The low-end Java application server market is in the midst of a price war, thanks to new entry-level pricing from BEA Systems.
BEA recently slashed the pricing of WebLogic Server Express, its lowest-price application server, making a version available for $495 per CPU,a drastic decrease from its previous price of $3,000 per CPU, said Eric Stahl, director of product marketing at BEA.
With WebLogic Express, BEA has undercut the pricing of rival IBM's WebSphere Express, which costs $2,000 per CPU, or $25 per user.
These low-cost application server versions have come at the expense of some core Java support,a feature some customers prefer in midmarket and department-level deployments, according to IBM and BEA.
WebSphere Express and WebLogic Express support Java Server Pages and servlet development but not Enterprise JavaBeans, Java Messaging Service or other higher-level facets of Java application development.
|HOW LOWEST-PRICED ENTRY-LEVEL APPLICATION SERVERS STACK UP|
|Sun ONE Application Server, Platform Edition||
|BEA WebLogic Express|
|IBM WebSphere Express|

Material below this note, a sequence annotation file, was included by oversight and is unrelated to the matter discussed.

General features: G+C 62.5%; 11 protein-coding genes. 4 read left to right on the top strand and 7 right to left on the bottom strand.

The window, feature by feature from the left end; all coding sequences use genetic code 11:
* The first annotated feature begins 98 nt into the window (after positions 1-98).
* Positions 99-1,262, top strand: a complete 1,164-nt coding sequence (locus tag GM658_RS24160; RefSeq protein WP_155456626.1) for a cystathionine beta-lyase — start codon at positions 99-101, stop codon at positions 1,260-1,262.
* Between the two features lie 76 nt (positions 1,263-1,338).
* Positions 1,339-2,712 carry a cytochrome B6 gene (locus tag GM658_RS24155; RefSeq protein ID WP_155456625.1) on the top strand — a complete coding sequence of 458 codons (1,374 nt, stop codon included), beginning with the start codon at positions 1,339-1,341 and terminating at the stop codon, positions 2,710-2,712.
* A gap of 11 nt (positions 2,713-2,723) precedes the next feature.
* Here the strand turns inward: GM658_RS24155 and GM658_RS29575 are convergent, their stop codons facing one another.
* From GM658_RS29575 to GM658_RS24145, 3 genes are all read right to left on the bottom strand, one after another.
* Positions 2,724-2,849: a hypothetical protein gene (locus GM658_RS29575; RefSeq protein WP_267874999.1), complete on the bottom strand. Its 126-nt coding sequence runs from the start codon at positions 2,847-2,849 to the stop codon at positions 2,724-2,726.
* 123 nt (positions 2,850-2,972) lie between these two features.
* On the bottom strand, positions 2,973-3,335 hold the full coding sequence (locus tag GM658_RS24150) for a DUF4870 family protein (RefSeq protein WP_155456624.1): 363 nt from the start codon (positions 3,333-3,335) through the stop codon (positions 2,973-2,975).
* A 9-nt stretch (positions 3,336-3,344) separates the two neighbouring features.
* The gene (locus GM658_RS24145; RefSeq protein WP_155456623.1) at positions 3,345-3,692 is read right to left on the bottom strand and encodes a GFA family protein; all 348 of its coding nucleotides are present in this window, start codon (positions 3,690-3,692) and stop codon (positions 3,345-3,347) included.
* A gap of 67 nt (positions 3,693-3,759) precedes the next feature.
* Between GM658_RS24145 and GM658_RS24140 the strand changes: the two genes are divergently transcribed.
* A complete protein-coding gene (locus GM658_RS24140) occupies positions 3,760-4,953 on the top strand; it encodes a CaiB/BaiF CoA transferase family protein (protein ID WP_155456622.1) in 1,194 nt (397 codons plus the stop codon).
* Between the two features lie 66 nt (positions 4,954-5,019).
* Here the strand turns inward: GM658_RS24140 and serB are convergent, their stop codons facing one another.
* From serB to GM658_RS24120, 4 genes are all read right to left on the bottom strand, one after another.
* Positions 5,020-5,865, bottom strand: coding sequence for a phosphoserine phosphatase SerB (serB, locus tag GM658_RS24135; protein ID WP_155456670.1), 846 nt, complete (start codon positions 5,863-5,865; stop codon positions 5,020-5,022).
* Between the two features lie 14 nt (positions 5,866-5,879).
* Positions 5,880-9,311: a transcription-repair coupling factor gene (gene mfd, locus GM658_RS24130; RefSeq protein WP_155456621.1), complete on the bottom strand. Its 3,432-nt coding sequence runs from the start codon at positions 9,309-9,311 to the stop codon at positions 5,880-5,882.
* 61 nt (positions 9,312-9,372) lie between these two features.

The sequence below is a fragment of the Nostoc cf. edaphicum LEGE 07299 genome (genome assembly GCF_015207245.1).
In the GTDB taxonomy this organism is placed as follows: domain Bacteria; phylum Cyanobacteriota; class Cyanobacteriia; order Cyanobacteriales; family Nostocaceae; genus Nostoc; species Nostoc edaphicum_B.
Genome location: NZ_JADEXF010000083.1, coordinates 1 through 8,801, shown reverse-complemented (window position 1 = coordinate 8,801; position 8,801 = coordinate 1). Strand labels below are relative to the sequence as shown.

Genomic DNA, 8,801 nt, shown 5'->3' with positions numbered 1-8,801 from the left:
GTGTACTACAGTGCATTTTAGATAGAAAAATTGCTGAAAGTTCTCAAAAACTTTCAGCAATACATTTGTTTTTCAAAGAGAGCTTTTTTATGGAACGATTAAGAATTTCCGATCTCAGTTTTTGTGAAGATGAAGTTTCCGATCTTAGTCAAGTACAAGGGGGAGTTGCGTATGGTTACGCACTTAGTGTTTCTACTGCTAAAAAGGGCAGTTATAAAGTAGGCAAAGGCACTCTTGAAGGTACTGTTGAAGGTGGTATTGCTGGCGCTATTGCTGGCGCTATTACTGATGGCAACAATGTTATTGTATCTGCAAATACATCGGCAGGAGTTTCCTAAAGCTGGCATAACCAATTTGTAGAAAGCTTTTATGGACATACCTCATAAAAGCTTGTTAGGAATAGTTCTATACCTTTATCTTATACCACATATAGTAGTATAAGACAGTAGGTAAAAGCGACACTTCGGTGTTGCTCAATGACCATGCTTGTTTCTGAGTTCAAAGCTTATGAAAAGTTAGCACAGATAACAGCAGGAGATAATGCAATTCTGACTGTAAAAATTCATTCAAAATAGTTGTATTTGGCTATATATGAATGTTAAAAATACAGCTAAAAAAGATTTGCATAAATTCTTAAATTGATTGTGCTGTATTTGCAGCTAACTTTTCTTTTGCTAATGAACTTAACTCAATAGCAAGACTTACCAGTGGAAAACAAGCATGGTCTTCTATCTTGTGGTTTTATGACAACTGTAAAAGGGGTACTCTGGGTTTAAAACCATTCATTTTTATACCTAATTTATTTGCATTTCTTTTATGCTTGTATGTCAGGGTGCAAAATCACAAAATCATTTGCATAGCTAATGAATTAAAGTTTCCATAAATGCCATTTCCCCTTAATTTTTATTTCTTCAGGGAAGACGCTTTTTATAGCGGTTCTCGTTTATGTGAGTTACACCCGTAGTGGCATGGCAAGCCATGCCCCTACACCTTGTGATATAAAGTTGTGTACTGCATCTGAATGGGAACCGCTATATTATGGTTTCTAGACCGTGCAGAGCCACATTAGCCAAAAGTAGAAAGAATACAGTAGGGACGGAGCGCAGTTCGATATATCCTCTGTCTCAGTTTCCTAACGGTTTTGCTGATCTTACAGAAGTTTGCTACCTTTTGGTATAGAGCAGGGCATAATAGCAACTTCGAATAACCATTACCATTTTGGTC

|Orcale 9IAS, Java Edition|
|JSPs=Java Server Pages
JMS=Java Messaging Service
Meanwhile, the concept of offering a low-level Java application server is nothing new. Sun Microsystems has offered its Sun ONE Application Server, Platform Edition,which has similar functionality,for free since last year. Also, the Apache Software Foundation has offered Apache Tomcat,a free, open-source Java application server with comparable capabilities,for some time.
But the availability of free application servers hasn't affected the dominance of BEA and IBM, which have secured nearly 50 percent market share between them, according to a June 2002 report from research firm IDC.
Shawn Willett, principal analyst at Current Analysis, said making their products available for lower licensing costs will strengthen the positions of BEA and IBM, especially because they have the brand and technical support to back those products.
IBM and BEA cite different reasons for their forays into this low-end space.
IBM executives have said the company is launching a midmarket campaign against Microsoft. BEA, on the other hand, is challenging Microsoft by recrafting WebLogic for use in the departments of large enterprises, said Frazier Miller, director of product strategy at BEA.
BEA also hopes to reach the volume server market through deals with Dell Computer, Hewlett-Packard and Intel to optimize WebLogic on servers running Intel chips, solution providers said.
"Obviously, BEA is trying to get into accounts that wouldn't otherwise buy BEA," said Robert Kelley, director of marketing and alliances at Los Gatos, Calif.-based InfoGain. "I think it's a smart move."